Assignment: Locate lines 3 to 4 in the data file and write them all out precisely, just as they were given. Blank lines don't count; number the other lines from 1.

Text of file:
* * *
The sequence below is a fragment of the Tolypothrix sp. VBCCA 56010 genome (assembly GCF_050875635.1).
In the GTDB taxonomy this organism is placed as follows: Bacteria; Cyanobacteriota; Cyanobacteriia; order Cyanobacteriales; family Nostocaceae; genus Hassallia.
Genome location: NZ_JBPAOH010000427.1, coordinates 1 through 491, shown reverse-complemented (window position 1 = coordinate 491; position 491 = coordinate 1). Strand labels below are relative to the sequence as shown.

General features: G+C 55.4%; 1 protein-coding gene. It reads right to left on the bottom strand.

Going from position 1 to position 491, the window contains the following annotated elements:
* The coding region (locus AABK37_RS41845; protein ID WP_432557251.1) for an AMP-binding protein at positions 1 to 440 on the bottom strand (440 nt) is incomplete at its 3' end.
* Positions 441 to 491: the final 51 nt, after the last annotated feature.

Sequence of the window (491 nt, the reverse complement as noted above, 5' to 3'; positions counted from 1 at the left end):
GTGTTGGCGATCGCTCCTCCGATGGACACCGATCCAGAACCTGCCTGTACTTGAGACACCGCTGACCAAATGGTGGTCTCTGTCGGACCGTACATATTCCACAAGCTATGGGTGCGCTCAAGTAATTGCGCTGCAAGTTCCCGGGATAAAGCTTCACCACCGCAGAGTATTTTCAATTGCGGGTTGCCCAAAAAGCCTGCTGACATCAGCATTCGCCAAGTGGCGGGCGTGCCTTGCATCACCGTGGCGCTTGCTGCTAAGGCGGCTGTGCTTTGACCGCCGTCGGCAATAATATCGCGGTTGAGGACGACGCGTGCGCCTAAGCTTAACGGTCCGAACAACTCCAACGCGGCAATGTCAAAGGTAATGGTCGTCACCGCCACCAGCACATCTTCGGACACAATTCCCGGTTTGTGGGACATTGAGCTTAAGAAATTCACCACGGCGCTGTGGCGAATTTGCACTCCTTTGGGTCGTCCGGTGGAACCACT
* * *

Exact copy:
Genome location: NZ_JBPAOH010000427.1, coordinates 1 through 491, shown reverse-complemented (window position 1 = coordinate 491; position 491 = coordinate 1). Strand labels below are relative to the sequence as shown.

General features: G+C 55.4%; 1 protein-coding gene. It reads right to left on the bottom strand.